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Messages - reverseapachemaster

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271
The Pub / Re: Super Bowl
« on: February 02, 2015, 10:39:31 AM »
ha! thats a good one! i think the most surprised face was Brady's as he sat dejected facing almost certain defeat-and then the pick. he looked like he might soil himself he was so shocked and excited.

I can't believe they gave Brady the MVP for the game. His interceptions were a major reason why they almost lost that game. Seattle had terrible game plans on both sides of the ball but without those interceptions the game probably would have been a blowout at 42-14.

Carroll really deserves the MVP for the Patriots win. That play should never have been called as a pass play and if a pass play had to be called there's no way on earth it makes sense to throw it in the middle of the field against a goal line defense.

272
General Homebrew Discussion / Re: Great Weekend
« on: February 02, 2015, 10:34:51 AM »
I brewed a style-absent brown ale on Saturday that I coolshipped and then added dregs from a couple sour beers consumed during the game. It's a one gallon batch made with small amounts of a few specialty malts left over from previous batches along with some pale malt. I'll see how it is in 9-12 months.

273
Beer Recipes / Re: Belma in a HellesBock?
« on: February 01, 2015, 10:09:20 AM »
I would have no problem using it to bitter. I have used it to bitter all sorts of styles. Nice clean bitterness.

For flavor additions it's hard to find. It has some melon and strawberry flavor but you need a lot for the flavor to stand out. It seems more evident in blends with other hops where it rounds out flavors.

274
The Pub / Re: Super Bowl
« on: February 01, 2015, 10:06:54 AM »
As a Jets fan I have to support the seahawks.

275
General Homebrew Discussion / Re: Extreme Weather Brewing
« on: January 31, 2015, 03:53:04 PM »
Ah, this is why I like brewing inside where it's not too hot or cold and no wind to mess with the boil. I do like brewing outside though, it can be really fun.
I'm planning to brew a 4.5 gallon batch of black IPA tomorrow while it's snowing a whole bunch. I've brewed every weekend this year...it's fantastic.

The weather doesn't slow us down. I hate brewing in the heat worse than this nonsense lol

Yeah, no fun at all. Once summer hits all my brewing is indoors. I have a wasp problem in the yard and they are quite hostile about the aroma of delicious beverages. A couple weekends ago it got warm here and I was roasting coffee in the garage with the bay door open. Three wasps came in and tried to chase me away. Jerks.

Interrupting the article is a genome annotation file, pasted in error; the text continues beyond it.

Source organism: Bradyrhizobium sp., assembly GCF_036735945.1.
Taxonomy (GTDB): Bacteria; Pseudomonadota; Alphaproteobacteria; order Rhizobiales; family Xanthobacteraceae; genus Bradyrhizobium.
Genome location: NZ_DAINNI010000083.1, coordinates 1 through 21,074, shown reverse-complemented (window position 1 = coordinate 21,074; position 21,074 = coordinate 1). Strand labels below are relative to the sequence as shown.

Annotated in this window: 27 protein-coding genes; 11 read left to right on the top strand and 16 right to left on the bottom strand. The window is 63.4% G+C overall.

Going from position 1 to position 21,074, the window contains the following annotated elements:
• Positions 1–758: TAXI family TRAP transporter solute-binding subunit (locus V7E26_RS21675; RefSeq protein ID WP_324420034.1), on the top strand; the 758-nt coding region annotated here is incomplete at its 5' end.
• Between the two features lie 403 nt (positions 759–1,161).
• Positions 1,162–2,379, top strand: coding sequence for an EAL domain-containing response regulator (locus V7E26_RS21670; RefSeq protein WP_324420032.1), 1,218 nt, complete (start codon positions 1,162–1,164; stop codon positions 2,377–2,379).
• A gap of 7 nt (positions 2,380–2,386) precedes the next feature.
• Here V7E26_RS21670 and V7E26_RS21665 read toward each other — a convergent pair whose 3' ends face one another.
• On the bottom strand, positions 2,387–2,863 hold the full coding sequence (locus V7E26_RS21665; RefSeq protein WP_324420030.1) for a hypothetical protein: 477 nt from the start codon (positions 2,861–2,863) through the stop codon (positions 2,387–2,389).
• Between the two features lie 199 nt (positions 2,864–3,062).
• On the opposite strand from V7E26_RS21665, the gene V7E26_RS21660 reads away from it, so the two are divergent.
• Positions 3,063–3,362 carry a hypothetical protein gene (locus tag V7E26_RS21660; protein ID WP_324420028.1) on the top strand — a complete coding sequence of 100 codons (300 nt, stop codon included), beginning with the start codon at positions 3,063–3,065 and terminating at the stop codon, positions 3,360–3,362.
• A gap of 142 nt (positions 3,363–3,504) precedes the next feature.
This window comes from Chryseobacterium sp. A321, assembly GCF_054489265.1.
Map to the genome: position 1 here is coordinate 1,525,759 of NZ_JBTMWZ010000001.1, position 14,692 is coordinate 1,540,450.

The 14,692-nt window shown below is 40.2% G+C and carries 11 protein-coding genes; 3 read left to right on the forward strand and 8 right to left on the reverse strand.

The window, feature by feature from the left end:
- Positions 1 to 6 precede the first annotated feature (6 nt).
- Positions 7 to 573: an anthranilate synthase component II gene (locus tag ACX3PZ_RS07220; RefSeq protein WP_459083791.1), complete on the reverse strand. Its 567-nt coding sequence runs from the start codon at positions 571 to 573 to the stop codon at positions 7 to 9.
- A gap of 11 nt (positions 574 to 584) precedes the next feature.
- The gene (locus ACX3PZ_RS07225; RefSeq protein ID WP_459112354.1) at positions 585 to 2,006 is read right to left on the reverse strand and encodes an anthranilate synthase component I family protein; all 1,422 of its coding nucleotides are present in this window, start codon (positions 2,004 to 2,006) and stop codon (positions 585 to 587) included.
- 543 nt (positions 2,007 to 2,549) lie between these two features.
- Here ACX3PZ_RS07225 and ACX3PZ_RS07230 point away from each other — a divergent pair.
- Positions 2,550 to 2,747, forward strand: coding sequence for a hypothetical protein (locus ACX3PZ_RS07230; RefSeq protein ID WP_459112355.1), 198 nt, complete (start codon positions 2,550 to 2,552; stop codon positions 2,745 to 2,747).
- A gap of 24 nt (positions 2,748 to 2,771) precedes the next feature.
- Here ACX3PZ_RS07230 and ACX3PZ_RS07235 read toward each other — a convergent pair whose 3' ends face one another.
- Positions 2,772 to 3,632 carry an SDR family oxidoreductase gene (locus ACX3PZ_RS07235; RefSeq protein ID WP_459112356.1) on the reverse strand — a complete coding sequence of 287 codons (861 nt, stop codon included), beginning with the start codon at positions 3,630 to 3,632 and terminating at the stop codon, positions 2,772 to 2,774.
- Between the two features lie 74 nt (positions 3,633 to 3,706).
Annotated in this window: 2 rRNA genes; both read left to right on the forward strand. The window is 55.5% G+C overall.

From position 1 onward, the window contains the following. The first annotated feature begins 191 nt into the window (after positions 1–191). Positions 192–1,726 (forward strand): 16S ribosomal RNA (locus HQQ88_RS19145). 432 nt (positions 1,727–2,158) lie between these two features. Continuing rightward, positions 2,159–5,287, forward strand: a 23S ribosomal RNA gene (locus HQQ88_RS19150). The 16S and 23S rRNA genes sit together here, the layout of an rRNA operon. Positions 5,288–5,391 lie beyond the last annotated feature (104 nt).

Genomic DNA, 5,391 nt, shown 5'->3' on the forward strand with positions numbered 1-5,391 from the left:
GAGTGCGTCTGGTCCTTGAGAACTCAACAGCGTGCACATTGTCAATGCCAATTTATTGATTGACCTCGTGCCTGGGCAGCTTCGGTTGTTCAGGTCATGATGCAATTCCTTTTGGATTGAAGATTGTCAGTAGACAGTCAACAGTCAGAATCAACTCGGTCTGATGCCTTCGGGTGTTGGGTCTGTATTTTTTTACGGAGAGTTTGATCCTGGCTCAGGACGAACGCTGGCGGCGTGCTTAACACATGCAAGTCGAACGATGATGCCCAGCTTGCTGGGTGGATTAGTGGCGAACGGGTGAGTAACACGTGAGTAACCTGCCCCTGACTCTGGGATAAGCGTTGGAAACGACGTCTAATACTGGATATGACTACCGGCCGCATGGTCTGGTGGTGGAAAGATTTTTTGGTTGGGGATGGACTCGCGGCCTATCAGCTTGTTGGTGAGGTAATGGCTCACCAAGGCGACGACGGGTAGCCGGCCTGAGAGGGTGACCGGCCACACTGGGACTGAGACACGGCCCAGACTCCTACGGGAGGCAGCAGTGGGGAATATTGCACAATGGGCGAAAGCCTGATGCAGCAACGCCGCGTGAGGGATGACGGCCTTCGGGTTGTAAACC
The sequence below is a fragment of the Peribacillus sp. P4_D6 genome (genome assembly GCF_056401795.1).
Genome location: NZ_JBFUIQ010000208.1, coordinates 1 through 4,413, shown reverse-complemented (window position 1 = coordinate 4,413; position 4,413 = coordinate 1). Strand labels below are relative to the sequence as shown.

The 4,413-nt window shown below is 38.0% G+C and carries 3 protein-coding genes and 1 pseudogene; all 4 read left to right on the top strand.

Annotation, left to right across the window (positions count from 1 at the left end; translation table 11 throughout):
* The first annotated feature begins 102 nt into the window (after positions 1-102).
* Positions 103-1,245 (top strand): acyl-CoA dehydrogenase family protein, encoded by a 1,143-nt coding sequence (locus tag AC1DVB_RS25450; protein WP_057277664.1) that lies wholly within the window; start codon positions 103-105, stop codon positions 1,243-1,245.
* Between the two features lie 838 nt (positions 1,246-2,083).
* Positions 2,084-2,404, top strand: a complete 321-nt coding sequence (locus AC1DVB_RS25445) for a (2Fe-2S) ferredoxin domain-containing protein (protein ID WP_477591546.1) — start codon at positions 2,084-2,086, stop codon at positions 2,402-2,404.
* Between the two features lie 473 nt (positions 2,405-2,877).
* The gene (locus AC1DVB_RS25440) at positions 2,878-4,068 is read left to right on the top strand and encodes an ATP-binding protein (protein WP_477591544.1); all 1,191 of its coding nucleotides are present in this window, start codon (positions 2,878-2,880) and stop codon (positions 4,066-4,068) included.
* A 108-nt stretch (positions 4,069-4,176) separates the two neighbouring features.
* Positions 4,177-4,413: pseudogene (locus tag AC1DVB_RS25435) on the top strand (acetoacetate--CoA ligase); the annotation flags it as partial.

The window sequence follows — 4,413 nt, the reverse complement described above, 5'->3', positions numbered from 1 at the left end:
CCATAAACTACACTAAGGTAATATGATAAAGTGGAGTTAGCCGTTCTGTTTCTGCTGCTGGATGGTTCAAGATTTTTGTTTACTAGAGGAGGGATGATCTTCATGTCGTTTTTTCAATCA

276
General Homebrew Discussion / Re: Infection decision
« on: January 31, 2015, 09:12:09 AM »
If you don't need the equipment right away then there's no harm letting it ride and see what happens. If you start getting foul flavors then you should probably dump it. It's extremely rare that an unpleasant off flavor shows up and then goes away. Brett can go through some weird flavor phases early on that will clean up but they are more funky weird than nail polish remover or other obvious beer faults. If you're getting those they are usually there for good.

277
General Homebrew Discussion / Re: Extreme Weather Brewing
« on: January 31, 2015, 09:07:43 AM »
Last winter I did a couple brews outside on the turkey fryer when it was frigid. Well, Texas frigid at least. The second one was a very windy night in the 20s. Too cold and too windy to keep a good boil. Fortunately it was a sour beer where I didn't need to worry about getting good isomerization from the boil.

278
Beer Recipes / Re: Berliner Weiss Style
« on: January 31, 2015, 08:54:55 AM »
What are you doing to keep it at that kind of temp for that long? Just curious as SWMBO is interested in me brewing one sometime

I usually only sour a portion of the wort--I sparge and hit the wort with a quick boil--and pour it into a growler or 5l jug as appropriate. There is a reptile tank heating product that is like fermwrap but cheaper that I wrap around the container and attach to my temperature controller. It then goes in the small fridge I use for fermentation. I have no problems keeping it warm in there.

Other people do a similar thing but they put the wort in a corny and put that in a cooler with water with one of those water heaters used to keep water from freezing for livestock.

279
Ingredients / Re: Brewing a CAP
« on: January 30, 2015, 08:50:23 AM »
Although the recipe says two pounds of cooked rice I still wonder whether the recipe really means to measure it dry but then cook it. Recipes are not always written in the clearest fashion.

The difference between dry and cooked rice is approximately 2.5 so you need approximately 0.8lb. of dry rice to create two pounds of cooked rice.

I would double check your recipe against other CAP recipes and see if 0.8lb. of dry rice looks like the right volume in similar recipes.

280
Beer Recipes / Re: Berliner Weiss Style
« on: January 30, 2015, 08:43:04 AM »